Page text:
The life and works of Albert Lamorisse were both cut tragically short following a fatal helicopter crash during the filming of his documentary The Lover’s Wind in 1970. It was his short film work of the 1950s (not to mention his creation of the board game Risk in 1957) – in particular The Red Balloon and White Mane – that captured the world’s imagination through the eyes of its children.
The Red Balloon is as timeless as a fairytale. Young Pascal (Lamorisse’s son of the same name) discovers a large red balloon on his walk to school. Plucking it from a lamppost, it quickly becomes his pet, following him down the street on his way to school and waiting patiently outside his family’s balcony during dinnertime. The neighbourhood ruffians (easy to spot because they all wear shorts – Pascal’s always sporting the same grey trousers) want the balloon as target practice, and chase them through the winding streets of Paris.
With one of cinema’s most magical finale sequences, The Red Balloon alone cements Lamorisse’s standing as a filmmaker with a nearly faultless touch (as a bizarre side-note, besides taking home the 1956 Palme d’Or at Cannes, The Red Balloon also received the 1957 Academy Award for Best Original Screenplay, despite its near-absence of spoken dialogue and 34-minute running time).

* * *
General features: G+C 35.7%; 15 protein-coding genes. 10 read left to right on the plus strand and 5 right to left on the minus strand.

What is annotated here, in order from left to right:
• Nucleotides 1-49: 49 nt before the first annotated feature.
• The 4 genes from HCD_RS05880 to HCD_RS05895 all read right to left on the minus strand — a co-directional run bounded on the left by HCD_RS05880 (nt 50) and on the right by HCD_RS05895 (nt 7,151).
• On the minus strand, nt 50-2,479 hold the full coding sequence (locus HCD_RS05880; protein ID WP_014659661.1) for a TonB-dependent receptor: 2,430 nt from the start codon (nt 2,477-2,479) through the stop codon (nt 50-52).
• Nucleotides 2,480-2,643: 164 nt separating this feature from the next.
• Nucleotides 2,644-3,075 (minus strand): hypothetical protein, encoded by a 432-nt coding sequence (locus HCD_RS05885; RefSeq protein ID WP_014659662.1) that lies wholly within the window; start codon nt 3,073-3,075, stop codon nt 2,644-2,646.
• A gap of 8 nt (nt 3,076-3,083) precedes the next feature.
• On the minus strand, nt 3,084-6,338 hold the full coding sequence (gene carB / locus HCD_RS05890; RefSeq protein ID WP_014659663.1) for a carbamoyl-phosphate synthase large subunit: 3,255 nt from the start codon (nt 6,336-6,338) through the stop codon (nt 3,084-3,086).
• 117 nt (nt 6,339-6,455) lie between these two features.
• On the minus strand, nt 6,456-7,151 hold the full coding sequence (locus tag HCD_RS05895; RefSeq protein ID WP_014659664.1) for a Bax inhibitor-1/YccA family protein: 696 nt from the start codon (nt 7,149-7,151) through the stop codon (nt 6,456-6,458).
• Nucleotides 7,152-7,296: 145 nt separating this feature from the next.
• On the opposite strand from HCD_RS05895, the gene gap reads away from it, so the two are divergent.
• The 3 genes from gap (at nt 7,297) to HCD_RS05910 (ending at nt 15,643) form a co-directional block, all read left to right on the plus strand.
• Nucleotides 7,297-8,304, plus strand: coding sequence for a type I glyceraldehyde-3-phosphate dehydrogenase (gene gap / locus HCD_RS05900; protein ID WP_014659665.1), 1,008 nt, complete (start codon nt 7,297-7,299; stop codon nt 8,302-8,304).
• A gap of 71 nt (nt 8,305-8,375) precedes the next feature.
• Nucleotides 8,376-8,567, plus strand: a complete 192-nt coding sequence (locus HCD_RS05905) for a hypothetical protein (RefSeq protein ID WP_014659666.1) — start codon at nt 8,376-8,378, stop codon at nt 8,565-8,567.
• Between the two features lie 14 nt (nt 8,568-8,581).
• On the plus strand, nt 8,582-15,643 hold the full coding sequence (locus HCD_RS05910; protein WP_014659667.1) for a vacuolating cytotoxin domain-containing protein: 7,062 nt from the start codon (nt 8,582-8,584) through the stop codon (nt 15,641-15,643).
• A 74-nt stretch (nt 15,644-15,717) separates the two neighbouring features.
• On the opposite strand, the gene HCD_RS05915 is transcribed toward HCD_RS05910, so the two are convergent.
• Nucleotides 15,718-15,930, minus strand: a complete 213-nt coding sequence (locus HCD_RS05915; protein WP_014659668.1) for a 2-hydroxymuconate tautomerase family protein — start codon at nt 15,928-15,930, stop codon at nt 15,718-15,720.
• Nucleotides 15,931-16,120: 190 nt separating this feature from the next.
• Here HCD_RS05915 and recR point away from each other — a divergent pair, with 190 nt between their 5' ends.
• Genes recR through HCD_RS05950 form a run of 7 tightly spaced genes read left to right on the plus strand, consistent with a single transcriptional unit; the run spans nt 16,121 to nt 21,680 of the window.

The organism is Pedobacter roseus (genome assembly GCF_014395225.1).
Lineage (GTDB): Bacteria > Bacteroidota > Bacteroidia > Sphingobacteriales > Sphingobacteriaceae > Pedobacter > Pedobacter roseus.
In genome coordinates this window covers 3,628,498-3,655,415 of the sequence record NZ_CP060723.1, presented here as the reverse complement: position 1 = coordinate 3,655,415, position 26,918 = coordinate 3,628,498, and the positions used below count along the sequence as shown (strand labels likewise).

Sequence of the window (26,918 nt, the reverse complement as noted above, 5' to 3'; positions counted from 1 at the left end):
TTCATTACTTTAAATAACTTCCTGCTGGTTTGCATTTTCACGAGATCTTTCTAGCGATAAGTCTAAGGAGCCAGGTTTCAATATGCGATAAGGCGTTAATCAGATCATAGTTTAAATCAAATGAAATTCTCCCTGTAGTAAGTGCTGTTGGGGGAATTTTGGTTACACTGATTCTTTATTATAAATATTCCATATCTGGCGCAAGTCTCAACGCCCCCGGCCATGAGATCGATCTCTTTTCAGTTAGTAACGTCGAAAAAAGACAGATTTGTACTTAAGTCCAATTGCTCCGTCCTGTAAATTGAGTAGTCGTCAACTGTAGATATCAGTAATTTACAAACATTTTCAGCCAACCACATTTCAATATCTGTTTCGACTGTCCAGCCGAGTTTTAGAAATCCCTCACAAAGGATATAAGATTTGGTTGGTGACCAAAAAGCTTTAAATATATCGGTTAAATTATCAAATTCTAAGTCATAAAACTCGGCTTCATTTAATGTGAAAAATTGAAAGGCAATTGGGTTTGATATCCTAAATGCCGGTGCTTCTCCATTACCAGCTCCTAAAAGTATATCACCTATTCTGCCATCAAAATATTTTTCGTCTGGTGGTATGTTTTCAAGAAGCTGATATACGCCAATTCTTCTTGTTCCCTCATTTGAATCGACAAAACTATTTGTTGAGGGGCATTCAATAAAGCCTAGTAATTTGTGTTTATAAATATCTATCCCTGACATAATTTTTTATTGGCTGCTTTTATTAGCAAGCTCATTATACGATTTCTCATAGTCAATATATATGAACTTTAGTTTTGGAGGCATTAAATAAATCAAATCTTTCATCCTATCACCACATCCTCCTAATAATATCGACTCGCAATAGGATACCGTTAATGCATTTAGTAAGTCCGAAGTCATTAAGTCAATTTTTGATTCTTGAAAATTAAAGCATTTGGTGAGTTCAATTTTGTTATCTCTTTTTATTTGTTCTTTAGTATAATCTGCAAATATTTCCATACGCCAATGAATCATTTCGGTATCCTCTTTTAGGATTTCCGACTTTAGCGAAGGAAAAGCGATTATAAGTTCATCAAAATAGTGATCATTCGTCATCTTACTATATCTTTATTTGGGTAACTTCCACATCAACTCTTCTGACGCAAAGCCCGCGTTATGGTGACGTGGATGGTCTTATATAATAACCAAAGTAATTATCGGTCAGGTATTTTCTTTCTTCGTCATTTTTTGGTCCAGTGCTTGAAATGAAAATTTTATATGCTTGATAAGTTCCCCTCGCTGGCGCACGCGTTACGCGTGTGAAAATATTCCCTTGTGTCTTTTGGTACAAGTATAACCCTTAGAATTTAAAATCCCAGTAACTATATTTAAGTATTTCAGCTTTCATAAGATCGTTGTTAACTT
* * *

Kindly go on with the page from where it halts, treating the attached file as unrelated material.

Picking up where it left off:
The only other time I’ve seen The Red Balloon was at West Dover Elementary School in the early 1980s during our rare lunchtime movie days in the gymnasium. We ate McDonald’s cheeseburgers and “orange drink” and laughed as Pascal’s balloon trailed behind him and snuck off to smack the angry schoolmaster’s head. Over 20 years later, it’s precisely as I remembered it – proof positive of The Red Balloon’s standing as a film so perfectly executed that every twist stays lodged in memory.
Released four years earlier (and also the recipient of the Palme d’Or in 1953), White Mane’s story of a young fisherman’s discovery and union with the wild horse of the title has lost some of its charm in translation. Updated with a dubbed English commentary – given Lamorisse’s skill with silence in The Red Balloon, even the French original would have been largely unnecessary – it feels cheapened, and almost patronizing.
Still, beautifully shot and executed (despite a few lapses in animal and children actor safety), White Mane’s impact can’t be entirely extinguished by its brutally mis-judged dubbing do-over. That The Red Balloon remains untouched taints even more what could – and damn well should – have been a pinnacle double feature. Do yourself a favour – once White Mane hits the screen, cue up your iPod to something suitably French (and most importantly, instrumental) and let Lamorisse’s images speak (or not speak at all, more accurately) for themselves.